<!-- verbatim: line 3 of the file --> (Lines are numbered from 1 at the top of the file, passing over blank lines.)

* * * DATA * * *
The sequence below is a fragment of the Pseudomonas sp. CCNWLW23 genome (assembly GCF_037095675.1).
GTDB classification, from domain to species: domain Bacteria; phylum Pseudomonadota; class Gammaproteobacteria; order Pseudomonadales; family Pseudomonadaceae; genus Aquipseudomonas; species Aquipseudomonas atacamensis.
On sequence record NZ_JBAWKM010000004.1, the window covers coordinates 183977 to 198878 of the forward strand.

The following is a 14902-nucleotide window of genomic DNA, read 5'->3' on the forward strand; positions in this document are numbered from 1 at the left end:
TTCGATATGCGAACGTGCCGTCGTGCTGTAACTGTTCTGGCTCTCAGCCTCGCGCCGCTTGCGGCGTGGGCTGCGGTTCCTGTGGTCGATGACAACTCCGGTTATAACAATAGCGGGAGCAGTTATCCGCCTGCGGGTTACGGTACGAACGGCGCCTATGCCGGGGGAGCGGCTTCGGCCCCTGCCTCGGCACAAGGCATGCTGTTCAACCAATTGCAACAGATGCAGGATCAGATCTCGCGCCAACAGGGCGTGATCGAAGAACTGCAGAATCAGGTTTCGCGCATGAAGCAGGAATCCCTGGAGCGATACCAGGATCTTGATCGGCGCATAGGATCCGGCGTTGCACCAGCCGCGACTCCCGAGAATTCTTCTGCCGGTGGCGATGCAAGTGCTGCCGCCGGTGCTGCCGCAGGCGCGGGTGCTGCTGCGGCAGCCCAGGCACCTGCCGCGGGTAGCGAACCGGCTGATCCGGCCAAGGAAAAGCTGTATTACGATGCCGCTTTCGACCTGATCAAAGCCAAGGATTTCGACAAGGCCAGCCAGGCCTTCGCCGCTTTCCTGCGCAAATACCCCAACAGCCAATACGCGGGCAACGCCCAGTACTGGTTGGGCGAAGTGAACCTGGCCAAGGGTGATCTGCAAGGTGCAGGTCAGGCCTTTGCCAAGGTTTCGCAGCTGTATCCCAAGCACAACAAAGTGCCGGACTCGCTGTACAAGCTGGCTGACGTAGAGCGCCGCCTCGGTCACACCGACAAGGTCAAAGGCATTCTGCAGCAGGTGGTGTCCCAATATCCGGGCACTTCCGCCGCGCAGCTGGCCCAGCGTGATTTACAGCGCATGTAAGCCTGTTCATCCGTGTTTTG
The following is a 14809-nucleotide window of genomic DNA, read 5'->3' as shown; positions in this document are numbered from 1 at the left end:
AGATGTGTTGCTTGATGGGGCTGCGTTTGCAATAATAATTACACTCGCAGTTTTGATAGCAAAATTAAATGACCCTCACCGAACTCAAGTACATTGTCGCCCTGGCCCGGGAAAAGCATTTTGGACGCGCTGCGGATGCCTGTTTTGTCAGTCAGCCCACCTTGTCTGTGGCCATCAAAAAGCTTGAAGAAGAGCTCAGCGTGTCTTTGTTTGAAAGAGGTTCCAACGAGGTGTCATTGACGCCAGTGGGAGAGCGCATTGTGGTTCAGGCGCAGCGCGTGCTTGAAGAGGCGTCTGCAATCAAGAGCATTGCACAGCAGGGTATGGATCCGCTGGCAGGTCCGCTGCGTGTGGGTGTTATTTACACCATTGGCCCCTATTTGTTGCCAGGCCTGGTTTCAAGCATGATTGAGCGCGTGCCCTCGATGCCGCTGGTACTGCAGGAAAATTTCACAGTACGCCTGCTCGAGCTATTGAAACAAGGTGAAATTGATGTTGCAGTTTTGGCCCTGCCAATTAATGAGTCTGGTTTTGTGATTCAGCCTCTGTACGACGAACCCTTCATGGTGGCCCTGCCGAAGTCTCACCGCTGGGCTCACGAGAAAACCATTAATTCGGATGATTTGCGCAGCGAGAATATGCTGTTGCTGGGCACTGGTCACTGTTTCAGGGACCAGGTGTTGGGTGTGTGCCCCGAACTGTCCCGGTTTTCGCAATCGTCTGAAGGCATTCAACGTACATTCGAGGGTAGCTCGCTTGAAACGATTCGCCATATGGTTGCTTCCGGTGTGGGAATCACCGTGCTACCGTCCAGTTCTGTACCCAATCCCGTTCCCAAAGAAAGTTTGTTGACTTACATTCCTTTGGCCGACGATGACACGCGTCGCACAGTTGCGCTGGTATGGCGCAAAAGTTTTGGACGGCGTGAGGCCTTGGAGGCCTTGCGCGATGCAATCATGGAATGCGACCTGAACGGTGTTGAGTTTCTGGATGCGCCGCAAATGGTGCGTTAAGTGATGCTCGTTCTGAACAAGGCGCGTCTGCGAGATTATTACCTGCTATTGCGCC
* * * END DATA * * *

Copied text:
On sequence record NZ_JBAWKM010000004.1, the window covers coordinates 183977 to 198878 of the forward strand.